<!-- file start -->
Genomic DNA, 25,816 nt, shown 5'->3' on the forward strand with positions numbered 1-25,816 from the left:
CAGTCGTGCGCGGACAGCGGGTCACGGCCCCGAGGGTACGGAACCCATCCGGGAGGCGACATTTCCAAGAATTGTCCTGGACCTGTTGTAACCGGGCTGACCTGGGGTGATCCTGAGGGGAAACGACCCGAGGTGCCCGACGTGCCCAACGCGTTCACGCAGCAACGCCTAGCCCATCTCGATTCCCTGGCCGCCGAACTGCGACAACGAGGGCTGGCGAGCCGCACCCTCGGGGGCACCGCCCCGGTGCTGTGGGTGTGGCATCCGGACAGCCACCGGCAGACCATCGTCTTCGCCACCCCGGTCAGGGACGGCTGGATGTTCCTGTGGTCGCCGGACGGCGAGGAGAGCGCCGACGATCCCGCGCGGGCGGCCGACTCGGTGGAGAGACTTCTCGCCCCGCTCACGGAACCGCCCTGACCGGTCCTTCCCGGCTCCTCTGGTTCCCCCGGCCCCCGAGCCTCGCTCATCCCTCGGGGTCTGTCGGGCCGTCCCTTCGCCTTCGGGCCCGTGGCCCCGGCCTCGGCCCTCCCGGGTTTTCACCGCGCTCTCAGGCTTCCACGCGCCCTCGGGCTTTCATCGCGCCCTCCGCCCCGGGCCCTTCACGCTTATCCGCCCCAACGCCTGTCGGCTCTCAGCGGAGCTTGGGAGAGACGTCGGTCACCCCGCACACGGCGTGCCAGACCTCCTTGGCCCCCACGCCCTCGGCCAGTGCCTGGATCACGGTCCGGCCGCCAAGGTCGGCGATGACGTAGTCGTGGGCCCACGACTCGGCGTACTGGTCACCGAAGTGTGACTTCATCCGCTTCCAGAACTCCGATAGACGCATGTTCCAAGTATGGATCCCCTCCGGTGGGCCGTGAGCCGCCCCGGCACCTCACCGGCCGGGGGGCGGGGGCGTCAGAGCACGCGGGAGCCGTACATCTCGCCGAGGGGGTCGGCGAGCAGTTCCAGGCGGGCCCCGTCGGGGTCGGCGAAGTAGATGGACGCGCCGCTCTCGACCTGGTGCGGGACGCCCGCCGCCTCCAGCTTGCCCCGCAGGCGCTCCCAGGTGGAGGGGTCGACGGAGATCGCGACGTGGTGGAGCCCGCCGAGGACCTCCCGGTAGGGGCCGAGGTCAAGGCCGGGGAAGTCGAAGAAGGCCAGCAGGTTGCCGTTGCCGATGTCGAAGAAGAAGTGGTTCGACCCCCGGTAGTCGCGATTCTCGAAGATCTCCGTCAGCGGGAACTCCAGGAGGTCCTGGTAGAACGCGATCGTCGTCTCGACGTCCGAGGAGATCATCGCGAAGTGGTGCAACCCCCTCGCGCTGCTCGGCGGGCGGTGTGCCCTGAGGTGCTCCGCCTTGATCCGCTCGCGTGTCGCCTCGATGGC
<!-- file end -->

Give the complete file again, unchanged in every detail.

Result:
Genomic DNA, 25,816 nt, shown 5'->3' on the forward strand with positions numbered 1-25,816 from the left:
CAGTCGTGCGCGGACAGCGGGTCACGGCCCCGAGGGTACGGAACCCATCCGGGAGGCGACATTTCCAAGAATTGTCCTGGACCTGTTGTAACCGGGCTGACCTGGGGTGATCCTGAGGGGAAACGACCCGAGGTGCCCGACGTGCCCAACGCGTTCACGCAGCAACGCCTAGCCCATCTCGATTCCCTGGCCGCCGAACTGCGACAACGAGGGCTGGCGAGCCGCACCCTCGGGGGCACCGCCCCGGTGCTGTGGGTGTGGCATCCGGACAGCCACCGGCAGACCATCGTCTTCGCCACCCCGGTCAGGGACGGCTGGATGTTCCTGTGGTCGCCGGACGGCGAGGAGAGCGCCGACGATCCCGCGCGGGCGGCCGACTCGGTGGAGAGACTTCTCGCCCCGCTCACGGAACCGCCCTGACCGGTCCTTCCCGGCTCCTCTGGTTCCCCCGGCCCCCGAGCCTCGCTCATCCCTCGGGGTCTGTCGGGCCGTCCCTTCGCCTTCGGGCCCGTGGCCCCGGCCTCGGCCCTCCCGGGTTTTCACCGCGCTCTCAGGCTTCCACGCGCCCTCGGGCTTTCATCGCGCCCTCCGCCCCGGGCCCTTCACGCTTATCCGCCCCAACGCCTGTCGGCTCTCAGCGGAGCTTGGGAGAGACGTCGGTCACCCCGCACACGGCGTGCCAGACCTCCTTGGCCCCCACGCCCTCGGCCAGTGCCTGGATCACGGTCCGGCCGCCAAGGTCGGCGATGACGTAGTCGTGGGCCCACGACTCGGCGTACTGGTCACCGAAGTGTGACTTCATCCGCTTCCAGAACTCCGATAGACGCATGTTCCAAGTATGGATCCCCTCCGGTGGGCCGTGAGCCGCCCCGGCACCTCACCGGCCGGGGGGCGGGGGCGTCAGAGCACGCGGGAGCCGTACATCTCGCCGAGGGGGTCGGCGAGCAGTTCCAGGCGGGCCCCGTCGGGGTCGGCGAAGTAGATGGACGCGCCGCTCTCGACCTGGTGCGGGACGCCCGCCGCCTCCAGCTTGCCCCGCAGGCGCTCCCAGGTGGAGGGGTCGACGGAGATCGCGACGTGGTGGAGCCCGCCGAGGACCTCCCGGTAGGGGCCGAGGTCAAGGCCGGGGAAGTCGAAGAAGGCCAGCAGGTTGCCGTTGCCGATGTCGAAGAAGAAGTGGTTCGACCCCCGGTAGTCGCGATTCTCGAAGATCTCCGTCAGCGGGAACTCCAGGAGGTCCTGGTAGAACGCGATCGTCGTCTCGACGTCCGAGGAGATCATCGCGAAGTGGTGCAACCCCCTCGCGCTGCTCGGCGGGCGGTGTGCCCTGAGGTGCTCCGCCTTGATCCGCTCGCGTGTCGCCTCGATGGC